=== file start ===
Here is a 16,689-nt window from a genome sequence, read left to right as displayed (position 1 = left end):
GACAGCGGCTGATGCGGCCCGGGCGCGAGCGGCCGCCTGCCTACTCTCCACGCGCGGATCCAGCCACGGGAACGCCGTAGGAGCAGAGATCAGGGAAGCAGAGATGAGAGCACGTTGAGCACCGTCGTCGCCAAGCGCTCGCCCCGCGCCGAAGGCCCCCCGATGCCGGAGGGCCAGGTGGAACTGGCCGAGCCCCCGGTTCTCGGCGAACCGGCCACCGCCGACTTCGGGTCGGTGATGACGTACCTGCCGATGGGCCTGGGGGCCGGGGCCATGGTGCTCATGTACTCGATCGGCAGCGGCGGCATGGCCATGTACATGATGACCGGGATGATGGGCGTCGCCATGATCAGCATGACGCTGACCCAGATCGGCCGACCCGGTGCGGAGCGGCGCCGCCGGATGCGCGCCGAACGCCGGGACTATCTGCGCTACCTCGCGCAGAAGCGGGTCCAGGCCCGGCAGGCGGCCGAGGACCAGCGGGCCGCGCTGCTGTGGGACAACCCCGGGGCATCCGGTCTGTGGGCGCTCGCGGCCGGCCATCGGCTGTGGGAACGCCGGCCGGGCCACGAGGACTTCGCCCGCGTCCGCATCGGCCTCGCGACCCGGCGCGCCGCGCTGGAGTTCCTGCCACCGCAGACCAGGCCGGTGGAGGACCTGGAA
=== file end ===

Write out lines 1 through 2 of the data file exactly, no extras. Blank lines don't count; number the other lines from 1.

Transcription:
Here is a 16,689-nt window from a genome sequence, read left to right as displayed (position 1 = left end):
GACAGCGGCTGATGCGGCCCGGGCGCGAGCGGCCGCCTGCCTACTCTCCACGCGCGGATCCAGCCACGGGAACGCCGTAGGAGCAGAGATCAGGGAAGCAGAGATGAGAGCACGTTGAGCACCGTCGTCGCCAAGCGCTCGCCCCGCGCCGAAGGCCCCCCGATGCCGGAGGGCCAGGTGGAACTGGCCGAGCCCCCGGTTCTCGGCGAACCGGCCACCGCCGACTTCGGGTCGGTGATGACGTACCTGCCGATGGGCCTGGGGGCCGGGGCCATGGTGCTCATGTACTCGATCGGCAGCGGCGGCATGGCCATGTACATGATGACCGGGATGATGGGCGTCGCCATGATCAGCATGACGCTGACCCAGATCGGCCGACCCGGTGCGGAGCGGCGCCGCCGGATGCGCGCCGAACGCCGGGACTATCTGCGCTACCTCGCGCAGAAGCGGGTCCAGGCCCGGCAGGCGGCCGAGGACCAGCGGGCCGCGCTGCTGTGGGACAACCCCGGGGCATCCGGTCTGTGGGCGCTCGCGGCCGGCCATCGGCTGTGGGAACGCCGGCCGGGCCACGAGGACTTCGCCCGCGTCCGCATCGGCCTCGCGACCCGGCGCGCCGCGCTGGAGTTCCTGCCACCGCAGACCAGGCCGGTGGAGGACCTGGAA